“May you live in interesting times” is an English expression claimed to be a translation of a traditional Chinese curse.
While seemingly a blessing, the expression is used rather ironically, given that life in “interesting” times often is filled with periods of turmoil and uncertainty. Whatever your philosophical beliefs, most can agree that we, right now, are indeed in interesting times.
With a greater share of the COVID-19 pandemic hopefully behind us, there are struggles many are dealing with, particularly the business community: Soaring commodity and fuel prices, pervasive labor shortages, rapidly increasing interest rates and talks of recession (to name a few). Such an economic climate hasn’t existed since the mid-1970s.
How will the next 12-24 months look? Will it be a rerun of the 1970s economic climate? Great question. Unfortunately, no one can know for sure, making planning difficult, especially considering the multiple plausible scenarios.
As a business owner or professional, you might want to consider the following suggestions when preparing for whatever the future could bring:
Know your cost structure/drivers and stress test them
Many businesses have seen higher labor and material costs in the past 12 months. If you haven’t done so, revisit your pricing.
Re-evaluating your current prices and adjusting them could help offset margin leakage. Additionally, performing a zero-based budget, where you scrutinize every expenditure, pays off in the long run by keeping old and new expenses in check.
Often, businesses have expenses that made sense at one time but no longer provide much value. If you look carefully, you might find savings.
Finally, modeling and projecting what the bottom line might look like at different volumes of business is invaluable. One way to do this is to separate fixed and variable costs, then model financial results at a 10% to 25% change in customer volume. Attempt to construct the worst-case scenario, then analyze and strategize for this potential situation.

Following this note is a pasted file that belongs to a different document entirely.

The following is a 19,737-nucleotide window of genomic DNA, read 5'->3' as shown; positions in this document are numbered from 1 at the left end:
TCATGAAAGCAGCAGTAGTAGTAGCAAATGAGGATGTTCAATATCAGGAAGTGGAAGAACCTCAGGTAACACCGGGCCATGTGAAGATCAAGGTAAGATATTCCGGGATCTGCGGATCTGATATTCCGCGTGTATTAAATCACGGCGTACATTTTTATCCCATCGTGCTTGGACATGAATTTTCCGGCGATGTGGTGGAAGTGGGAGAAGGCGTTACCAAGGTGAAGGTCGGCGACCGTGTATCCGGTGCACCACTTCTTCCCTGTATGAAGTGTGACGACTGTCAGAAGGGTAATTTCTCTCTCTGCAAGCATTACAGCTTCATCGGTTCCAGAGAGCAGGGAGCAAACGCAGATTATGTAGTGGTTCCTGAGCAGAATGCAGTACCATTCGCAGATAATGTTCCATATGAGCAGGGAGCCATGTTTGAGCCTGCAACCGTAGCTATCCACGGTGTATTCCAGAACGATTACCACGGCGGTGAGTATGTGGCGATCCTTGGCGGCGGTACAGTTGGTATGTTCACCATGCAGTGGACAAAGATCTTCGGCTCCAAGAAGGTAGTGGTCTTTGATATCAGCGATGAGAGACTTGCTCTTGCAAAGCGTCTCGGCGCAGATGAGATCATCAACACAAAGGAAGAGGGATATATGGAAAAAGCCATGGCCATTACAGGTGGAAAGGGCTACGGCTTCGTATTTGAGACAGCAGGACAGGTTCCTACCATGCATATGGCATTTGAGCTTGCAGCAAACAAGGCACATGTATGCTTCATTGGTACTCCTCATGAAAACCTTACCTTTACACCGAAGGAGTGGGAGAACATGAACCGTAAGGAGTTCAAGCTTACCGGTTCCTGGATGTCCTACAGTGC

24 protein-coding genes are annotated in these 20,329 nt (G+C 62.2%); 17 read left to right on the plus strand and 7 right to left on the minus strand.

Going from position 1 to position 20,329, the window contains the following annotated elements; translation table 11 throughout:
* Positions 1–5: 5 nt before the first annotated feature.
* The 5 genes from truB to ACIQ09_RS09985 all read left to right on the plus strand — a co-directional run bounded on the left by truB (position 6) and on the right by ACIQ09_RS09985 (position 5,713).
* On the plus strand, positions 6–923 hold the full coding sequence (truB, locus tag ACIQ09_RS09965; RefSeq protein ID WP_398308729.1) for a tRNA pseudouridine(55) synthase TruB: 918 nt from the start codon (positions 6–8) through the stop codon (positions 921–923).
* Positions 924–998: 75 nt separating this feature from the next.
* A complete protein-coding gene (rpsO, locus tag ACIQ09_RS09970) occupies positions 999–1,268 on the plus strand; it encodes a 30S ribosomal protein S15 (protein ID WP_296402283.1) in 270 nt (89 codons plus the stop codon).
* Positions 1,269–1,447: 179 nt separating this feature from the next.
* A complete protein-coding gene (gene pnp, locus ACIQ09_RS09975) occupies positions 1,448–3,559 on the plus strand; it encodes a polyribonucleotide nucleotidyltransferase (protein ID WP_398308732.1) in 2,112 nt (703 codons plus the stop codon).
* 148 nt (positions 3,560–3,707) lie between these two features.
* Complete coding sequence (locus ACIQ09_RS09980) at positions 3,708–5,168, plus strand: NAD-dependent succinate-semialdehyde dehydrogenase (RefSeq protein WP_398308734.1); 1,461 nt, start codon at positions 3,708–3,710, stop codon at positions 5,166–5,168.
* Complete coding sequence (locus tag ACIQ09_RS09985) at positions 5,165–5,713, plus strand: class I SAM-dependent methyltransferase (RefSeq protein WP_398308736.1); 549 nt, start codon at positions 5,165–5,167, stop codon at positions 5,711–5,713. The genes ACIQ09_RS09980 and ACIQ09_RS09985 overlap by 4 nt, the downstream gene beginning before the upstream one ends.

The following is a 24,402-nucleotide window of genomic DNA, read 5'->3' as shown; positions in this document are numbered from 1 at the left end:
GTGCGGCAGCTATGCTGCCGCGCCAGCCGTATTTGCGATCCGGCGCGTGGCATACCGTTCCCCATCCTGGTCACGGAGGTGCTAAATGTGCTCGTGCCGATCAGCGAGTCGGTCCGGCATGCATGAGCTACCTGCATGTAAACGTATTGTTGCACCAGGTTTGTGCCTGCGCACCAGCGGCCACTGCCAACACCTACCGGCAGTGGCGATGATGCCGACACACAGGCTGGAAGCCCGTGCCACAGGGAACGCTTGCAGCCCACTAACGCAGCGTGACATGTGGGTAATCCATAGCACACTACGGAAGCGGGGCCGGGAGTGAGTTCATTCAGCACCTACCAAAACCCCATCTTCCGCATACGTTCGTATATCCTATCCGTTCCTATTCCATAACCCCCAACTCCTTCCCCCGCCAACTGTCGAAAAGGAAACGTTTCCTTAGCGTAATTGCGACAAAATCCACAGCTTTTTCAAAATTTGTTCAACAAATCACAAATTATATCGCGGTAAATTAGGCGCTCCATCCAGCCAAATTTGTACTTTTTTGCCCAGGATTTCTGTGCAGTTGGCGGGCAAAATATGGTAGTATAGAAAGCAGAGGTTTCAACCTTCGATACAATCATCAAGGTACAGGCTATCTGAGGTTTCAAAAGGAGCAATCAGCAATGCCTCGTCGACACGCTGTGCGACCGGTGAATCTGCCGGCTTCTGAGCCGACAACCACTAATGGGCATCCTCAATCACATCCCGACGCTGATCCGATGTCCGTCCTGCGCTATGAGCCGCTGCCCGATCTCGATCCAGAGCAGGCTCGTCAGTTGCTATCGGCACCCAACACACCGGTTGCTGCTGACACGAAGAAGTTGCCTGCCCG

Ask yourself: “How does it look?” and “What prospective changes can I make to cope?” Having a greater understanding of what the future might hold financially while having proactive strategies readily available is worth the peace of mind.
Reassess your leverage/debt and refinancing timelines
Whether it’s an operating bank line of credit or a longer-term structured loan, assessing your debt levels before any potential times of stress is prudent. By evaluating your debt levels, you can consider and plan for different possibilities such as “What might happen if my bank line gets cut?” or “What if the interest rate doubles?”
You can calculate how this might affect your business and proactively construct methods to keep debt payments manageable if conditions change and create a potentially make or break business situation. 2008 anyone?
Assess your customer concentration
Large, profitable customers often are the lifeblood of a business. What if they leave you? What effect would this have on your company?
Sometimes losing a large customer can be out of your control. Consider the things you can control, such as creating a customer service experience that they likely won’t be able to find elsewhere. The best way to retain your most important customers is to treat them as such.
Don’t forget your employees
Inflation and uncertainty are likely affecting your most valuable asset, your employees, similarly to how it is affecting you. A simple thank you or token of gratitude can go a long way. Let them know how much they are appreciated, and it will pay off.
No matter what the next 12-24 months might hold, whether or not it’s a rerun of the 1970s, assessing your business on a deep level can provide the flexibility you need, especially if there continues to be hiccups in the economy.